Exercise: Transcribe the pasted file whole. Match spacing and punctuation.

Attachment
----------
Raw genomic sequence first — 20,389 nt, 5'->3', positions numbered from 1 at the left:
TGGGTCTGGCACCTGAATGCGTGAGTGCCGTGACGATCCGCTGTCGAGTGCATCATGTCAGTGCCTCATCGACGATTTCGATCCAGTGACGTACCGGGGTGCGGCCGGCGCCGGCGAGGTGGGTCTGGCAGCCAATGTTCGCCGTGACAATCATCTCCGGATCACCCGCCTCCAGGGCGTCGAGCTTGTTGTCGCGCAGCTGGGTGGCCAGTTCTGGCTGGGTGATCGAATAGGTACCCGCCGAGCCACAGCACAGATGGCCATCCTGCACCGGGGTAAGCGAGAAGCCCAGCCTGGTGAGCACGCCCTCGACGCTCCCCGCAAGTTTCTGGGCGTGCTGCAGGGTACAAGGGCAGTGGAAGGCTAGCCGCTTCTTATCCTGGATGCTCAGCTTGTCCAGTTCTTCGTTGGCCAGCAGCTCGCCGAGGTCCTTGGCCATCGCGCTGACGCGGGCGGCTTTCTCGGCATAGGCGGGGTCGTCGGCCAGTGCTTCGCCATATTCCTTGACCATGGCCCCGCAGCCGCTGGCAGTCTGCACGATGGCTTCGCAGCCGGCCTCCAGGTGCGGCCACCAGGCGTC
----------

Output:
Raw genomic sequence first — 20,389 nt, 5'->3', positions numbered from 1 at the left:
TGGGTCTGGCACCTGAATGCGTGAGTGCCGTGACGATCCGCTGTCGAGTGCATCATGTCAGTGCCTCATCGACGATTTCGATCCAGTGACGTACCGGGGTGCGGCCGGCGCCGGCGAGGTGGGTCTGGCAGCCAATGTTCGCCGTGACAATCATCTCCGGATCACCCGCCTCCAGGGCGTCGAGCTTGTTGTCGCGCAGCTGGGTGGCCAGTTCTGGCTGGGTGATCGAATAGGTACCCGCCGAGCCACAGCACAGATGGCCATCCTGCACCGGGGTAAGCGAGAAGCCCAGCCTGGTGAGCACGCCCTCGACGCTCCCCGCAAGTTTCTGGGCGTGCTGCAGGGTACAAGGGCAGTGGAAGGCTAGCCGCTTCTTATCCTGGATGCTCAGCTTGTCCAGTTCTTCGTTGGCCAGCAGCTCGCCGAGGTCCTTGGCCATCGCGCTGACGCGGGCGGCTTTCTCGGCATAGGCGGGGTCGTCGGCCAGTGCTTCGCCATATTCCTTGACCATGGCCCCGCAGCCGCTGGCAGTCTGCACGATGGCTTCGCAGCCGGCCTCCAGGTGCGGCCACCAGGCGTC